February was an easy month for me in Robyn’s One Four Challenge; all I did was run my image of Burmese fishermen through a variety of apps to see what happened.
The first week I ran my image through Photoshop Express’s Dream Look. This turned out so well I immediately ran a whole bunch of photos from that same boat trip through the Dream Look and ended up posting it as: Using Photoshop Express to Create a Magical Tour of Inle Lake.
Week 2 I put my fishermen through Waterlogue and again it was just too easy. I actually wrote, ‘It was a nice quick edit. Except for the fact that I’m now running a whole bunch of photos from that boat trip through the app to see what happens.‘
Then Robyn G asked me, ‘How did you go with some of your other images?‘
And I had to write back, ‘About the other photos, it’s a long story and I’ll probably write a post about it when I finish putting Waterlogue through its paces. The short story is that Waterlogue doesn’t work for most images and I lucked out when the first style I tried was ‘Travelogue’ on this particular photo…‘
So as part of my April review, I have worked on getting some better examples of Waterlogue.
My default style in Waterlogue is ‘Natural’. But running my Inle Lake images through ‘Natural’ was quite disappointing. The only shot that really turned out with ‘Natural’ was this image of a boat. But even here the water didn’t have the look that I liked so much in my ‘Fishermen’.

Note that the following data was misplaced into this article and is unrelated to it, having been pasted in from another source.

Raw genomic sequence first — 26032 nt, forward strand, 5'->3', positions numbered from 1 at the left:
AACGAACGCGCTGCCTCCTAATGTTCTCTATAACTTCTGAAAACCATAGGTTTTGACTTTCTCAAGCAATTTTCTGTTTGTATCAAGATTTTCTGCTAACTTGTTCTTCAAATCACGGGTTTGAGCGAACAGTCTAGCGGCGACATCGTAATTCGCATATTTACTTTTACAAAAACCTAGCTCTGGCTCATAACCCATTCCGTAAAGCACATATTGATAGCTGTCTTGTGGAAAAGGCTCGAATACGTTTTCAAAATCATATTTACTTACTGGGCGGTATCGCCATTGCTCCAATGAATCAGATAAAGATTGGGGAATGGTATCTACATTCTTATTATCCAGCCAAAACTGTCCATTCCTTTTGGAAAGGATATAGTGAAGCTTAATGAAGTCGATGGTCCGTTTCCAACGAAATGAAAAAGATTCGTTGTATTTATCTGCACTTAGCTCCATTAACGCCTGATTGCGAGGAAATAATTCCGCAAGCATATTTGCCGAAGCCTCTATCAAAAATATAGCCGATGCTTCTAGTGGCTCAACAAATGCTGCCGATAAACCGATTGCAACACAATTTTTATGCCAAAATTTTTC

Then I realized that I had run my Burmese fishermen photo through ‘Travelogue’, a look I no longer favoured because of its yellowy tone. I ran the above photo through ‘Travelogue’ and I was way happier with the result. And, as several people pointed out, the yellow tones add a feel of old watercolours from Asia in years past, very appropriate for the Myanmar time warp.Even my photo of a village elder almost worked in ‘Travelogue’ .
A Few More Styles in Waterlogue.
‘It’s Technical’ is another style I really like EXCEPT for the faint grid underneath the image. And unlike the yellowy tone of Travelogue this can’t be edited out by clicking on ‘Auto Color’ in Photoshop. This waterlily was given to me by Mr. Win, our guide on that magical boat ride down Inle Lake.
‘Rainy’ is wet-on-wet watercolour with a few strokes of ink to define the image, in this case one of lake villages on stilts.
I also like ‘Bold’ but it didn’t suit any of the Myanmar photos so I made a quick trip to Bangkok (or at least to my Bangkok photos) to show off this style. ‘Bold’ adds in extra colours and I rather like what those extra colours did to this overly ‘green’ arrangement of plant leaves in a Bangkok art gallery.
If ‘Bold’ adds in too many colours then I find that ‘Colour Bloom’ is often a good alternative. These bright flowers were part of an offering in a Bangkok temple and certainly didn’t need even the smallest amount of extra colour.
‘Fashionable’ is a style I rarely use but it works quite well with Bangkok’s Lumpini Park hearts & flowers topiary (although some of the other styles work better).
More on Robyn G’s One Four Challenge (or in this case Eight One Challenge).